If you’re rolled into the emergency room of Harborview Medical Center with a head injury, doctors there might use an $8,000 infrared camera to track how your pupils respond to light.
The digital pupilometer can measure the pupillary light reflex with more precision than even an expert clinician can, using a pen light and his or her naked eye. Taken each hour, the pupillary light reflex can indicate when a patient’s brain injury is worsening, telling doctors when an early intervention may be necessary. Even mild traumatic brain injuries—also known as concussions—can reveal themselves in subtle changes to the pupillary light reflex.
Some 3.8 million concussions happen each year in the U.S., but half of them go undiagnosed, putting people at increased risk of a repeat injury or permanent neurological deficit.
After working with the complex and expensive digital device, doctors Anthony Law and Lynn McGrath, Jr., saw the potential to put some of its precise measurement capabilities in the hands of other doctors, first responders, coaches, athletic trainers, and anyone else who might encounter someone who has suffered a blow to the head—and happens to have a smartphone. Which is to say, pretty much everyone.
“We like to think of the democratization of this really complex medical equipment,” says McGrath, a neurosurgery resident at the University of Washington. [Disclosure: The author’s spouse is an employee of UW Medicine, but has no involvement in this project.]
Law and McGrath sought out expertise within the university to help build a smartphone app that could catch more of those missed concussions. The app, called PupilScreen, uses the phone’s camera flash, camera, and video recording capabilities to measure pupillary reflexes. It could provide an objective assessment of whether an athlete who just took a hit to the head should be seen by a doctor for further evaluation, or is safe to go back out on the field.
They were referred to the “ubiquitous computing” research lab of professor Shwetak Patel in the UW’s Paul G. Allen School of Computer Science & Engineering. “I think we got very lucky in that we found Shwetak’s lab very early in the process, because he turned out to be just the exact right guy to tackle the problem,” McGrath says. (McGrath and Law are now working on a startup—more on that below.)
The UbiComp Lab has developed a host of smartphone apps that do exactly the kind of democratization McGrath had in mind. The lab has published papers and developed prototypes of apps that can screen for neonatal and adult jaundice, the latter being a potential indicator of pancreatic cancer; measure blood pressure; screen for hemoglobin levels; assess ambulatory coughing; and measure respiration—all using a smartphone. (Some of those apps were packaged up as a startup company called Senosis Health, which Google acquired earlier this summer, according to unnamed sources quoted by GeekWire.)
Alex Mariakakis, a doctoral student in the UbiComp lab who is the lead author of the paper describing PupilScreen, to be presented at the Ubicomp 2017 conference next week, says the challenge was to develop a concussion screening tool that is as quick as the penlight exam, but also offers something approaching the precision of the pupilometer. To ensure pupil visibility, and standardize the light stimulus from the phone’s flash, the team created a box that sits over the eyes similar to a cardboard virtual reality viewer. They hope to improve the system such that the box would not be necessary in future versions.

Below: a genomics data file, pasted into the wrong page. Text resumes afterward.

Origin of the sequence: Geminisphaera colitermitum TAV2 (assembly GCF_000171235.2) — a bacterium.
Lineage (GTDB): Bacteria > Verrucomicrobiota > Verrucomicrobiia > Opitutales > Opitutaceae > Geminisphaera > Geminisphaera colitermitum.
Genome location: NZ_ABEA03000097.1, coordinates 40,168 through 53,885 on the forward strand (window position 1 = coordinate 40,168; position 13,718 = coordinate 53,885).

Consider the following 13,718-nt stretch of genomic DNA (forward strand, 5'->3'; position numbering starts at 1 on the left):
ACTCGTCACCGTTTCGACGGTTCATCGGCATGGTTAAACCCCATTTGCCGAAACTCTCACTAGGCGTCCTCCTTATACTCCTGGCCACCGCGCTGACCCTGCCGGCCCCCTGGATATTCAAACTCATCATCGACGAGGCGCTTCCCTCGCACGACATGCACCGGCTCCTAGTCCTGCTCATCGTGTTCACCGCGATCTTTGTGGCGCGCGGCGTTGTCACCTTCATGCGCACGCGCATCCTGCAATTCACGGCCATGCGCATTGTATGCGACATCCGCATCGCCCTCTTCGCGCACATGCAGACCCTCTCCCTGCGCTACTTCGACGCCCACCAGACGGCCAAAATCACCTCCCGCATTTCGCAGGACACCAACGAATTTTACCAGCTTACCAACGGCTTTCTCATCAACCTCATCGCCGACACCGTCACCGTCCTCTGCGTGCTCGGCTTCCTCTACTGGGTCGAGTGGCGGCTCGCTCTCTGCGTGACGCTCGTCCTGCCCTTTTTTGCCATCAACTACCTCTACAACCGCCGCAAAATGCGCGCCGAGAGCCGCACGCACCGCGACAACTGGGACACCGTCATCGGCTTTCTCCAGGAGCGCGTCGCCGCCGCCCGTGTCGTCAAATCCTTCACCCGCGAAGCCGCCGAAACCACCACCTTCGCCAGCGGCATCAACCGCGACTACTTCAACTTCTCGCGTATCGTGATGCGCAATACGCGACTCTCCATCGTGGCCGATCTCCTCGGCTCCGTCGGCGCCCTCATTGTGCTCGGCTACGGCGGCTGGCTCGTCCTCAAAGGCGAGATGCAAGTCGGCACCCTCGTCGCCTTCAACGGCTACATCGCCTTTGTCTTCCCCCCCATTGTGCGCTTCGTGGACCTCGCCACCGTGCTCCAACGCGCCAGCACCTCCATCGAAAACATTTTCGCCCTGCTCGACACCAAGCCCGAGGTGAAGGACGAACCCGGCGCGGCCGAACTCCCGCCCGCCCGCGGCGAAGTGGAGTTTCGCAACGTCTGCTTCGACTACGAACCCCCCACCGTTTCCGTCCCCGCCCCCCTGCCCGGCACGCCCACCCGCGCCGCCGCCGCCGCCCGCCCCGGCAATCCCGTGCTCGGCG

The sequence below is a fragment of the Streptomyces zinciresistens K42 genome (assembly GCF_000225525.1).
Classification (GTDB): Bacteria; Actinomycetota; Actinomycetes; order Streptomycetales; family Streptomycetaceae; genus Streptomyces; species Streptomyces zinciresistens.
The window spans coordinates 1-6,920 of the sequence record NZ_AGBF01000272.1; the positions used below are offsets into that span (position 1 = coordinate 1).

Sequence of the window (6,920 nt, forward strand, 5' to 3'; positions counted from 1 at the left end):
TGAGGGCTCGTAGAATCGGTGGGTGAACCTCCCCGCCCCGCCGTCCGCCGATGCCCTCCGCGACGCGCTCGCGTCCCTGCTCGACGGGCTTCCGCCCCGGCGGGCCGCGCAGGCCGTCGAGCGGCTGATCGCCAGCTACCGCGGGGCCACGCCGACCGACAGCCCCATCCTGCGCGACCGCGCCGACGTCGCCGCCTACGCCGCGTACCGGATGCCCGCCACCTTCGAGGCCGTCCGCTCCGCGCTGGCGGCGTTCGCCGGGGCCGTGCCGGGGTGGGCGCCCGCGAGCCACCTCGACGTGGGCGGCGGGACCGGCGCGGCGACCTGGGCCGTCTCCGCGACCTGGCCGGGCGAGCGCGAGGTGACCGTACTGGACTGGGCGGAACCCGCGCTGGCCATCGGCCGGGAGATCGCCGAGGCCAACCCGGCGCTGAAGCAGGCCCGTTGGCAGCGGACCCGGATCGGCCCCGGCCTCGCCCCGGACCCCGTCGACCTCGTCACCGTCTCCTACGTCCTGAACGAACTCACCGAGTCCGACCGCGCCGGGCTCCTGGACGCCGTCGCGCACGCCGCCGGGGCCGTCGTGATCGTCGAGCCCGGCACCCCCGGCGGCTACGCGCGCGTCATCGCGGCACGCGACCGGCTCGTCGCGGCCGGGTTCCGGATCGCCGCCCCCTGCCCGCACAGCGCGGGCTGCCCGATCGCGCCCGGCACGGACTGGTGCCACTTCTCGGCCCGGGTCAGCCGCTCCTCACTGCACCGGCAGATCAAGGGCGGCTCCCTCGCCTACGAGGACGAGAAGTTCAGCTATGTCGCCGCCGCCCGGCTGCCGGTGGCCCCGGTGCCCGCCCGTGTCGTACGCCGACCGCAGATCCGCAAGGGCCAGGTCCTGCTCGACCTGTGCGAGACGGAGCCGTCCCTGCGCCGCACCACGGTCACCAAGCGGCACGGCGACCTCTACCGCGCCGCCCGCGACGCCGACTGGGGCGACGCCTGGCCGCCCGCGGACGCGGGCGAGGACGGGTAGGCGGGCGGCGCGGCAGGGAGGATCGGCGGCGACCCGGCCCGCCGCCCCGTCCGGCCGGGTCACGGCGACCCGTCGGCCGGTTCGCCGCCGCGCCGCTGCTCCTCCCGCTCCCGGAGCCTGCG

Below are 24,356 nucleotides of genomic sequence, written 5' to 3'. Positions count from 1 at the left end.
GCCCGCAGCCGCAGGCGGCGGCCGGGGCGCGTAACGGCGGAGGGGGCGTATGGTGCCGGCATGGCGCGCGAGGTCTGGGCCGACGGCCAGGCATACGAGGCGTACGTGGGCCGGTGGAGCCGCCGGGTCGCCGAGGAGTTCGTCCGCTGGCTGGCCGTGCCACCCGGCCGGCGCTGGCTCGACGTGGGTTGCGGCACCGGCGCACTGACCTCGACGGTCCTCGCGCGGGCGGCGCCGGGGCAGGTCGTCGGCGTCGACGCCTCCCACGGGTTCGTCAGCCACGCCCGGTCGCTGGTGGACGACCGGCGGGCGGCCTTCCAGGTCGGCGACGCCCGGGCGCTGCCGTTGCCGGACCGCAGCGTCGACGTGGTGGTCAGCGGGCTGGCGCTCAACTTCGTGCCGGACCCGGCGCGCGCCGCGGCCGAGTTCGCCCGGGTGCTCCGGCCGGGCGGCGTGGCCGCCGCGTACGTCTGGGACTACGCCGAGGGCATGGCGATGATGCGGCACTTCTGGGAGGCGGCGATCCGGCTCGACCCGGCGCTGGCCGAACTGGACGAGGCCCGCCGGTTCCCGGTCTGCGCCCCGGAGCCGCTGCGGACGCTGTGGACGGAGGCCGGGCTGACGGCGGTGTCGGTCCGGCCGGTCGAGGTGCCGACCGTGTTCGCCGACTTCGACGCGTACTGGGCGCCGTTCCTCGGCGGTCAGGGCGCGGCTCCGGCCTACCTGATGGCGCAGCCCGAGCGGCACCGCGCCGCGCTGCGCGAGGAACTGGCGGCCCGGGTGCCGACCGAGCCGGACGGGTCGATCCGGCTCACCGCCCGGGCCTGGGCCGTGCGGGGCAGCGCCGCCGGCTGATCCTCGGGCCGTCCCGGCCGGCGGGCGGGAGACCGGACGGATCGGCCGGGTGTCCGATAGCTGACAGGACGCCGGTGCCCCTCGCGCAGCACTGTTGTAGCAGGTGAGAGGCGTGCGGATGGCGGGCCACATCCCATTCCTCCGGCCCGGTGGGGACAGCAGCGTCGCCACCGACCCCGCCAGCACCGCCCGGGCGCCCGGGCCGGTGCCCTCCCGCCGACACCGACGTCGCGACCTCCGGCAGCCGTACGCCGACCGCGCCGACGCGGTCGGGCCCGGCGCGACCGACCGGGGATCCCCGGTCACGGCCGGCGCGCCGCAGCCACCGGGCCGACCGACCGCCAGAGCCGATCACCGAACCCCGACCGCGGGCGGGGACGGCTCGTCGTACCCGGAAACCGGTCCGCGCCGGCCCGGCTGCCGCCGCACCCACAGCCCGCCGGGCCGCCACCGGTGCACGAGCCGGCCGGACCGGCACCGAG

Computer vision and machine learning technologies—specifically convolutional neural networks— underpin PupilScreen. The app was trained on thousands of images of various irises and eye shapes and colors to identify the precise location of a person’s pupil. With the pupil located, the app tracks changes in the pupil diameter in each frame of a 3-second video as it is exposed to light. The rate of change determines whether an individual may have a concussion or traumatic brain injury.
In a preliminary clinical trial, PupilScreen was used to measure the pupillary light reflex of six patients with traumatic brain injuries. Measurements of both injured and healthy patients were given to clinicians, who “were almost always able to reach the correct diagnosis,” the researchers write.
Another clinical study is planned this fall to gather data in the field that will help inform the app in marginal cases.
The researchers received funding from the National Science Foundation, Washington Research Foundation, and Amazon Catalyst, a grant program the technology giant began at UW in 2015.
McGrath and Law, co-authors on the paper, plan to advance work on PupilScreen through a startup they co-founded called EigenHealth. The startup—formed with the assistance of UW’s CoMotion tech transfer office—aims to capture different types of clinical data from head and neck exams, sometimes using smartphones, and then analyze it with machine learning to tease out subtleties that could help doctors diagnose certain conditions earlier.
McGrath is optimistic about the potential of artificial intelligence technologies to extend the capabilities of medical professionals. While he doesn’t write the software himself, he is informed by his study of the original neural network—the human one.
“I have a little bit of an advantage in terms of grasping why machine learning and specifically neural networks have as much promise as they do, and why they work,” McGrath says. He adds that the PupilScreen project has “illustrated for all of us the massive impact that machine learning could have on all the day to day things that doctors do.”